The first quarter of the race featured a lot of jostling, a verb we seldom use, as all four riders took faint, uncommitted runs at one another.  By Lap 7, the Ducatis had established a slight margin over the Yamahas, who were trailing but well within striking distance.  For most of the next 13 laps, the order consisted of Dovizioso, Iannone, Lorenzo and Rossi.  Anyone who had watched the race in Argentina early in the season suspected this alignment would not last.  Iannone’s reputation as a destroyer had many of us expecting the worst for the Bologna factory’s representatives.  These expectations were magnified by his tire choice.

Iannone proved everyone wrong.  He went through cleanly on Dovizioso on Turn 9 of Lap 20, cementing the final finishing order in the process.  The expected challenge from Rossi never materialized; he appeared satisfied to simply finish in front of Marquez, unwilling to flirt with disaster by trying to go through on Lorenzo.  Lorenzo appeared capable of challenging Dovizioso and probably would have at any other circuit.  But the Red Bull Ring is just too fast, the fastest track on the calendar.  The superb handling of the YZR-M1 never came into play today.  At the end, the lone remaining challenge left to the four riders was the same as it always is—beat your teammate.  In this, Iannone and Lorenzo prevailed.

In their post-race comments to Dylan Gray, Dovizioso sounded like he had finished 13th, so great was his disappointment at not having been able to track down perhaps his least favorite rider on the track.  Lorenzo, on the other hand, was jubilant, having emerged from the “dark days” and taken five points out of Marquez.  Now, if he can take five points out of Marquez every round through Valencia, he will only lose the 2016 title by three points.  An unlikely prospect, to be sure, as Marquez is a quick healer, and there is a chance of rain between now and November.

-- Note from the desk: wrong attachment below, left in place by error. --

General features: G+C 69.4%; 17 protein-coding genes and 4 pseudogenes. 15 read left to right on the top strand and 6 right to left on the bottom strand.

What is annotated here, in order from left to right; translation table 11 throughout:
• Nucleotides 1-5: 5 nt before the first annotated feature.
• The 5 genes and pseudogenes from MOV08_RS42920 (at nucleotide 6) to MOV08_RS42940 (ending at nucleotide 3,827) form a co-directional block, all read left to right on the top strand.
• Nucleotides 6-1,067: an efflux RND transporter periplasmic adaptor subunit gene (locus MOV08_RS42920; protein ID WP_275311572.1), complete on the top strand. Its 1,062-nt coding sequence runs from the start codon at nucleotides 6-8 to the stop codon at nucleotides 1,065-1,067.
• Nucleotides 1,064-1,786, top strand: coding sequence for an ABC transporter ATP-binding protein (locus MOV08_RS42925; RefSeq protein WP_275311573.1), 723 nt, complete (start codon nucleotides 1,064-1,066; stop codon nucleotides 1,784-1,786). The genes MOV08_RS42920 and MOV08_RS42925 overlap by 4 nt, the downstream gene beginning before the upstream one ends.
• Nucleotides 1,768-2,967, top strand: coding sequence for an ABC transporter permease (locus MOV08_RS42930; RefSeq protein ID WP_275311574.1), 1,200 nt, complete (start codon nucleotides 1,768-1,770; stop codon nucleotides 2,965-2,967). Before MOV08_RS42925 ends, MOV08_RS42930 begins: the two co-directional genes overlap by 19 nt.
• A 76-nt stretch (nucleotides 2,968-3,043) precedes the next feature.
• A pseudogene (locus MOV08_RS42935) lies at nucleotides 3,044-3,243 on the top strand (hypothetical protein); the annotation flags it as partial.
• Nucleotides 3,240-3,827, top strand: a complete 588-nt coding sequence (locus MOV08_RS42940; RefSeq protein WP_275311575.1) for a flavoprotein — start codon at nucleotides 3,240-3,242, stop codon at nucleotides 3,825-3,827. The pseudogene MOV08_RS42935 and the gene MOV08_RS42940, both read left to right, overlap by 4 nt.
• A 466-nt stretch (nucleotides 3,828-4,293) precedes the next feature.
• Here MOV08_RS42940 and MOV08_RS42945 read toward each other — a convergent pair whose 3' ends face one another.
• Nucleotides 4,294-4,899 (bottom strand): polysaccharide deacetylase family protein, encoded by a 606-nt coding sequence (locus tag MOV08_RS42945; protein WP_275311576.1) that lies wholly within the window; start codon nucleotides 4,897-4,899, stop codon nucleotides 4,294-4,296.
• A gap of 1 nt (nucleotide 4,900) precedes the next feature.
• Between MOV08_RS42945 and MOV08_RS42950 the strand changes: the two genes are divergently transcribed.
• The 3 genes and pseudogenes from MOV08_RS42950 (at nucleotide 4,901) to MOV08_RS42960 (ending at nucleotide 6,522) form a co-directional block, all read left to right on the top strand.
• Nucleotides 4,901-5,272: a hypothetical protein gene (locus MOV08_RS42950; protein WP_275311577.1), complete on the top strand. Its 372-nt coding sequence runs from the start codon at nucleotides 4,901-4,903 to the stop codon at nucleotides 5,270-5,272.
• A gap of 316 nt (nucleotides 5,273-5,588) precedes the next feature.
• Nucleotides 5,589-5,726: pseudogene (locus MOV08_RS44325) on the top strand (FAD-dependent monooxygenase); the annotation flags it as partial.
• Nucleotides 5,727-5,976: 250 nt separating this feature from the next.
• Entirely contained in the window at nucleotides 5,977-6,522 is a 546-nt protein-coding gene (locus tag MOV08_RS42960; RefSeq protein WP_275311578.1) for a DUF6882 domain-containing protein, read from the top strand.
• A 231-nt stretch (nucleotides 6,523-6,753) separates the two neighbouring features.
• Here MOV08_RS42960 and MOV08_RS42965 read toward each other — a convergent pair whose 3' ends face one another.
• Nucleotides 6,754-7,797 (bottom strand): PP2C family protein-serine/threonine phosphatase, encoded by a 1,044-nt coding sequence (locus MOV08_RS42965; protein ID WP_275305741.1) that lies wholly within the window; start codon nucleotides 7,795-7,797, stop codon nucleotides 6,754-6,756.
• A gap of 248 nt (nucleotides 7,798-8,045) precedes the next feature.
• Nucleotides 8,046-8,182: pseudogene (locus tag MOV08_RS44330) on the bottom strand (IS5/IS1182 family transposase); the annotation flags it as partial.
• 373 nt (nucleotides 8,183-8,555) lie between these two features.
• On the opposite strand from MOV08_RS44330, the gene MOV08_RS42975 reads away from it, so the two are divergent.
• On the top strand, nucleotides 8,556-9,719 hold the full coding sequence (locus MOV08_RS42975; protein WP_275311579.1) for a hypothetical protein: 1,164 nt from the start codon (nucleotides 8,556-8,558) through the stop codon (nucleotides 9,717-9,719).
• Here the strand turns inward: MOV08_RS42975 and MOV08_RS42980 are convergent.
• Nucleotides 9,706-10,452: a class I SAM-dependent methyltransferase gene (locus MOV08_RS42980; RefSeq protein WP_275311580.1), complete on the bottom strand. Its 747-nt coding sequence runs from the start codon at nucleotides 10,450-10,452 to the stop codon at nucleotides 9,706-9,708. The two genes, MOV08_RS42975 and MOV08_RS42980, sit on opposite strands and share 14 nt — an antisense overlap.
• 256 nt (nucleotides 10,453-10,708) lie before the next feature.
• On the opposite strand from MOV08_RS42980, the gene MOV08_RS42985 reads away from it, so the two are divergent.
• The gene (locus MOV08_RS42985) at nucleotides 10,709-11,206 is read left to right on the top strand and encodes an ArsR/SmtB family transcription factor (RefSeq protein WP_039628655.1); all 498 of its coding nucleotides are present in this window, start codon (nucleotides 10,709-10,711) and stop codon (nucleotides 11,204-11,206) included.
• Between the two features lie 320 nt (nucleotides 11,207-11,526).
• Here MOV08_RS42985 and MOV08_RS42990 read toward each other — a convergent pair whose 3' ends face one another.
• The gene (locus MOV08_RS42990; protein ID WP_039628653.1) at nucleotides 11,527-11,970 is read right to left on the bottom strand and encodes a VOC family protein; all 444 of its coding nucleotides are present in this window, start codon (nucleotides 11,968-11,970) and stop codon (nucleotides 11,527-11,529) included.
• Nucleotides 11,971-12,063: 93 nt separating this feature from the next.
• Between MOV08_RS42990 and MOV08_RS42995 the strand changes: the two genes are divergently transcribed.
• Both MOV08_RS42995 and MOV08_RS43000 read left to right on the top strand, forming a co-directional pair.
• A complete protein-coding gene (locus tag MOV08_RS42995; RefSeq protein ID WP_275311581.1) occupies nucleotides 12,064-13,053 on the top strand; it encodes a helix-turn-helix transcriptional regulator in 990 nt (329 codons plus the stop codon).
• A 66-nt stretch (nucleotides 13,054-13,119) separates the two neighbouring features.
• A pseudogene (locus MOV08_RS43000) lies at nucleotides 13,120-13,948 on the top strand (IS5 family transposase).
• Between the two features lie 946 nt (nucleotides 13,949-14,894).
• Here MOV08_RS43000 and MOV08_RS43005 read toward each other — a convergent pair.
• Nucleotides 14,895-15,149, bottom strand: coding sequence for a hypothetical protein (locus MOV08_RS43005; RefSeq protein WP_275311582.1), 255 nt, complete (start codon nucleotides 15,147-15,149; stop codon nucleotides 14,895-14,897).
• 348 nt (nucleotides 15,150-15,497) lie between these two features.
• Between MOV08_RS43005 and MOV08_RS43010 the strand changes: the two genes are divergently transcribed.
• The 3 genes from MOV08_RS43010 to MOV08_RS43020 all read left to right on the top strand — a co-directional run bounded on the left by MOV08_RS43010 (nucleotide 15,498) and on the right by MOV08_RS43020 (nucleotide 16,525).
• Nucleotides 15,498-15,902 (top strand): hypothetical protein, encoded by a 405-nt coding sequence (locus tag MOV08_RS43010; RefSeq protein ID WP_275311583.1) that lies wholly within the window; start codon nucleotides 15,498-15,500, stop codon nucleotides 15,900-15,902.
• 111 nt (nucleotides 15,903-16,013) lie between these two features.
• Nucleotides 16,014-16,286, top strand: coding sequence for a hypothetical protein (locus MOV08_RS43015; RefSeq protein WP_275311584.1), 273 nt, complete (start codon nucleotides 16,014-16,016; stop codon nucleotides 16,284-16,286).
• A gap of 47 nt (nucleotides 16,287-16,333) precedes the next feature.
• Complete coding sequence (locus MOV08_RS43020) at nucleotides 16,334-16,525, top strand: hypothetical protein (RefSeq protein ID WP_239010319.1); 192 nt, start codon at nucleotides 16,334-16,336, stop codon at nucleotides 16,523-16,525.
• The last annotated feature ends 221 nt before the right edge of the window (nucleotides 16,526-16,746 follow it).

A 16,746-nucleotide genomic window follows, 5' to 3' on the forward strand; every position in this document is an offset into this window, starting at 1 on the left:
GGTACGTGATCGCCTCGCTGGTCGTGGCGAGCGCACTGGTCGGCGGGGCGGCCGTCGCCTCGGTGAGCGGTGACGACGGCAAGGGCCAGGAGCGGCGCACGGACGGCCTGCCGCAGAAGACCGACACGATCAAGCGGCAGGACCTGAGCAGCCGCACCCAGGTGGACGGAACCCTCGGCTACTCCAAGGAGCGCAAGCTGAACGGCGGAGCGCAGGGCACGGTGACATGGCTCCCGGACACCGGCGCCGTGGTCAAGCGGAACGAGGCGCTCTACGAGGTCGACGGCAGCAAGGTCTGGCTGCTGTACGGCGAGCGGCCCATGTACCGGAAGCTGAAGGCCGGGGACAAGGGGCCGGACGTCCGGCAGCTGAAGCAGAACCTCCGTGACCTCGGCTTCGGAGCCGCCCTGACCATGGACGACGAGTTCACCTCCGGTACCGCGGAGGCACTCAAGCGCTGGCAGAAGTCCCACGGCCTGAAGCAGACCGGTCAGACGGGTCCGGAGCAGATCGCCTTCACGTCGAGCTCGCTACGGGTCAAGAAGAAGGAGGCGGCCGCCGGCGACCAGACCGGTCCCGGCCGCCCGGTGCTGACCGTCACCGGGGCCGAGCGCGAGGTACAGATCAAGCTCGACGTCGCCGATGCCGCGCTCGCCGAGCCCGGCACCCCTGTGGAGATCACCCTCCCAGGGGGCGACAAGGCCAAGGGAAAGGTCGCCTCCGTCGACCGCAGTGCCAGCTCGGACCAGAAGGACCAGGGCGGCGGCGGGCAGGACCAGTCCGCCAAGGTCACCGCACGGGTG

Curb Your Enthusiasm 

Early in this writing, I alluded to the notion that today’s celebration in the Ducati garage should be tempered slightly by the context in which it was earned.  Certainly, with 100 races between today’s win and their last at Phillip Island in 2010 a celebration is justified.  But consider:

  • The circuit layout was ideal.
  • The weather was ideal.
  • The Michelins were superb.
  • Marc Marquez was off his game.
  • Jorge Lorenzo, coming out of his funk, trailed Iannone by only 3.4 seconds at the finish.

Certainly, a win is a win is a win.  I’m just sayin’ that it was facilitated by a confluence of conditions unlikely to repeat themselves until, well, next week at Brno, with Phillip Island another more remote possibility.  Ducati has put themselves back in the winner’s circle.  To assert they’re all the way back is premature.

The Big Picture

So the top five riders for the season remain unchanged. Iannone and Dovizioso leapfrogged their way into Tranche 2 past Pol Espargaro who, now sitting eighth, remains the top satellite rider on the grid, and Hector Barbera, who got KO’ed today.  Scott Redding, the top Brit finisher today in eighth place, remains the top Brit for the season, completing the top ten.

Eugene Laverty, the Urgent Ulsterman, was running comfortably in 11th place when disaster struck in the last turn of the last lap, when he crashed.  Based upon his lap time, it appears he hoisted the bike on his shoulders and carried it across the finish line, finishing 18th but doing nothing to hurt his merit for a premier class ride somewhere next season.

One of our readers, who had predicted an all-Ducati podium, was closer to being right than I expected.  This same reader is, at this moment, expecting me to crack wise on Cal Crutchlow.  Sorry to disappoint, but I’m confident Cal will come out with something in an interview today or tomorrow far more embarrassing than anything I could dream up.  Something questioning the parents’ marital status at the time of his birth of the wanker who claimed he jumped the start of the Austrian Grand Prix.  In a gesture of conciliation, I have decided to ignore Cal’s scurrilous 15th place finish today and promote him to Tranche Four.

At MO, we are determined to keep things fair and balanced.